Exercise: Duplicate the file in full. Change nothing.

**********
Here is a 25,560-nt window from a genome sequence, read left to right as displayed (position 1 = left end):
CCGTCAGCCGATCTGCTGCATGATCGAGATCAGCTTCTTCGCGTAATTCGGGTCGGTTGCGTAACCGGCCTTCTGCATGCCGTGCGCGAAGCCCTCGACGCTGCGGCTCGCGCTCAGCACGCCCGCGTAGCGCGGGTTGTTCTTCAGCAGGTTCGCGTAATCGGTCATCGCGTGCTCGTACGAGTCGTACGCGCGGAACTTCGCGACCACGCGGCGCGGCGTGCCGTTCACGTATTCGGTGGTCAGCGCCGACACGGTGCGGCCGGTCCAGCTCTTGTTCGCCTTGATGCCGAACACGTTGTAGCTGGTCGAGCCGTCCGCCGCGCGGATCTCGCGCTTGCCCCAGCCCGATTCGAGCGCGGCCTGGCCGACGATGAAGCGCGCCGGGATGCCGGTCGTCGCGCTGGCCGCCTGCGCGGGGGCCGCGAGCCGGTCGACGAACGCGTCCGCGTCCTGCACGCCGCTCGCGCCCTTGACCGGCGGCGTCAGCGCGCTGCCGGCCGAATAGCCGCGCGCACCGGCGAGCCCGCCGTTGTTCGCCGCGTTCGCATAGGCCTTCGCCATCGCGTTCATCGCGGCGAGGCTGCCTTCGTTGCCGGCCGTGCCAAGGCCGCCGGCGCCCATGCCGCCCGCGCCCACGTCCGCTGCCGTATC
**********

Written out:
Here is a 25,560-nt window from a genome sequence, read left to right as displayed (position 1 = left end):
CCGTCAGCCGATCTGCTGCATGATCGAGATCAGCTTCTTCGCGTAATTCGGGTCGGTTGCGTAACCGGCCTTCTGCATGCCGTGCGCGAAGCCCTCGACGCTGCGGCTCGCGCTCAGCACGCCCGCGTAGCGCGGGTTGTTCTTCAGCAGGTTCGCGTAATCGGTCATCGCGTGCTCGTACGAGTCGTACGCGCGGAACTTCGCGACCACGCGGCGCGGCGTGCCGTTCACGTATTCGGTGGTCAGCGCCGACACGGTGCGGCCGGTCCAGCTCTTGTTCGCCTTGATGCCGAACACGTTGTAGCTGGTCGAGCCGTCCGCCGCGCGGATCTCGCGCTTGCCCCAGCCCGATTCGAGCGCGGCCTGGCCGACGATGAAGCGCGCCGGGATGCCGGTCGTCGCGCTGGCCGCCTGCGCGGGGGCCGCGAGCCGGTCGACGAACGCGTCCGCGTCCTGCACGCCGCTCGCGCCCTTGACCGGCGGCGTCAGCGCGCTGCCGGCCGAATAGCCGCGCGCACCGGCGAGCCCGCCGTTGTTCGCCGCGTTCGCATAGGCCTTCGCCATCGCGTTCATCGCGGCGAGGCTGCCTTCGTTGCCGGCCGTGCCAAGGCCGCCGGCGCCCATGCCGCCCGCGCCCACGTCCGCTGCCGTATC